The Smart Home site could stand some improvement, though. Lengthy product text below the bullets pushes the price well below the fold. And if a customer actually finds the price, the presentation is confusing: It is unclear if pricing relates to the product on the page or to related accessories. Finally, merchandise cross-sells on this site are hard to decipher. They are lost in a clutter of buttons and text.
In the b-to-b segment, Bob Barker, which sells to correctional facilities, is a standout. Its product pages feature concise bullet points, making descriptions easy to scan. And clear product images, color swatches, and prominent size information help customers to make a purchase decision.
Watch and listen
Want to be more successful online? Observe customers using your product or service. You will learn what falls within customer tunnel vision and what customers don’t care about. You will learn counter-intuitive needs — for instance, that the owner’s manual that no one reads after a purchase can be useful before a purchase, or that photos of both an open and closed gift box are important.
Customers must be the focus of any successful strategy. This might seem obvious, but many companies miss the fact: Forrester Research reported that only 25% of U.S. companies conduct any kind of customer research. Moreover, Bain & Co. reports that 80% of successful strategies come from insights into customer behavior.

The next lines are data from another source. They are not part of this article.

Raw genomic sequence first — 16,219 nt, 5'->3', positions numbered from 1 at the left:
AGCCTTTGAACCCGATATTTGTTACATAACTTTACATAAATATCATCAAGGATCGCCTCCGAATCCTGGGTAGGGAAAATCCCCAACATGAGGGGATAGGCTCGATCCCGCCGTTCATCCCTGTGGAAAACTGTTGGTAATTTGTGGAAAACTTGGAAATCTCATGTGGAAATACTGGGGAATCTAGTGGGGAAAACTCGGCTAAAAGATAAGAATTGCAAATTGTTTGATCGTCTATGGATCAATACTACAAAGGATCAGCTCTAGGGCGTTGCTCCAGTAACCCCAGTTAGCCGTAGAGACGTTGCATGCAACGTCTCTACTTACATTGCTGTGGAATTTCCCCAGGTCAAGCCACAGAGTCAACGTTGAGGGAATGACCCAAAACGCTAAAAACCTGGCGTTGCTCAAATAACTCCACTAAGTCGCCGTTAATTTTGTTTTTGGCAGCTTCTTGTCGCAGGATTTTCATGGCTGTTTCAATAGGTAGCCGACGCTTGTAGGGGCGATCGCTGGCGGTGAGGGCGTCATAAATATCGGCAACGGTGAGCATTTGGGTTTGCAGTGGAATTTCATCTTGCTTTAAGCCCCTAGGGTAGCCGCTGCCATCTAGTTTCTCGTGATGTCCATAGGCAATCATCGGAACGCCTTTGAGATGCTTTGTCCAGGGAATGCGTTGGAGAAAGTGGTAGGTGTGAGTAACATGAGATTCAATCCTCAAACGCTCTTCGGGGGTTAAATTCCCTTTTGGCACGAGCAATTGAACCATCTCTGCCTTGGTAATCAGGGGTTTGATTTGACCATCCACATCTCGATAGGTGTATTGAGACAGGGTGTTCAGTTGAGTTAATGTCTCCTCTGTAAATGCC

The Annual Catalog Conference labs focused primarily on tactical interface-level issues. Yet private listening labs, run properly, unveil both strategic insights and tactical observations. You should conduct them before establishing a strategy for a new store, Website, or catalog, and you should ensure that a large cross-section of employees attend.
The hundreds of attendees who observed the labs at the conference and participated in the final wrap-up session left with a consensus about their businesses: Allow customers and their behavior to dictate how you can best improve their shopping experience. After all, the customer who visits your site wants nothing more than to be able to find and purchase, then and there, the product he’s looking for. And that’s pretty much what you want him to do too.
Phil Terry is CEO of Creative Good, a New York-based strategic customer-experience consultancy.